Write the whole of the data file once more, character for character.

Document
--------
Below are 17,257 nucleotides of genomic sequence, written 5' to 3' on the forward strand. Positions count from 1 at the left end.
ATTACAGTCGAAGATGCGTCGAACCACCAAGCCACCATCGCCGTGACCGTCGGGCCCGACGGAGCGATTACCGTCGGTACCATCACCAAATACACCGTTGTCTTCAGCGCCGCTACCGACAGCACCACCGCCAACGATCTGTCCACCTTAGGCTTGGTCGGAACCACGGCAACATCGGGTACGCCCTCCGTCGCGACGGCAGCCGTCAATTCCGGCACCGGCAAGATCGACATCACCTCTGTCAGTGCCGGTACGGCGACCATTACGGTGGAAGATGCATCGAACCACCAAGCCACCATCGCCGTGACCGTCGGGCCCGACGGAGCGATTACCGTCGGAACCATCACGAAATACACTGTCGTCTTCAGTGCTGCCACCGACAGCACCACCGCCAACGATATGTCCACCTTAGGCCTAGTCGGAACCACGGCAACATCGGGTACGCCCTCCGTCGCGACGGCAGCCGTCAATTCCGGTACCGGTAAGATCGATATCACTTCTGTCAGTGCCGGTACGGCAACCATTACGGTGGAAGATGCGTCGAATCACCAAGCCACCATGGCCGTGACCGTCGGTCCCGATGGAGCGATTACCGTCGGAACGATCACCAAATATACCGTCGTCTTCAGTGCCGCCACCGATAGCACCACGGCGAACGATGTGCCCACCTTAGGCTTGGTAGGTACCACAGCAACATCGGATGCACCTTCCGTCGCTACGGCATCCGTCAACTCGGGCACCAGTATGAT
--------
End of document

Below are 17,257 nucleotides of genomic sequence, written 5' to 3' on the forward strand. Positions count from 1 at the left end.
ATTACAGTCGAAGATGCGTCGAACCACCAAGCCACCATCGCCGTGACCGTCGGGCCCGACGGAGCGATTACCGTCGGTACCATCACCAAATACACCGTTGTCTTCAGCGCCGCTACCGACAGCACCACCGCCAACGATCTGTCCACCTTAGGCTTGGTCGGAACCACGGCAACATCGGGTACGCCCTCCGTCGCGACGGCAGCCGTCAATTCCGGCACCGGCAAGATCGACATCACCTCTGTCAGTGCCGGTACGGCGACCATTACGGTGGAAGATGCATCGAACCACCAAGCCACCATCGCCGTGACCGTCGGGCCCGACGGAGCGATTACCGTCGGAACCATCACGAAATACACTGTCGTCTTCAGTGCTGCCACCGACAGCACCACCGCCAACGATATGTCCACCTTAGGCCTAGTCGGAACCACGGCAACATCGGGTACGCCCTCCGTCGCGACGGCAGCCGTCAATTCCGGTACCGGTAAGATCGATATCACTTCTGTCAGTGCCGGTACGGCAACCATTACGGTGGAAGATGCGTCGAATCACCAAGCCACCATGGCCGTGACCGTCGGTCCCGATGGAGCGATTACCGTCGGAACGATCACCAAATATACCGTCGTCTTCAGTGCCGCCACCGATAGCACCACGGCGAACGATGTGCCCACCTTAGGCTTGGTAGGTACCACAGCAACATCGGATGCACCTTCCGTCGCTACGGCATCCGTCAACTCGGGCACCAGTATGAT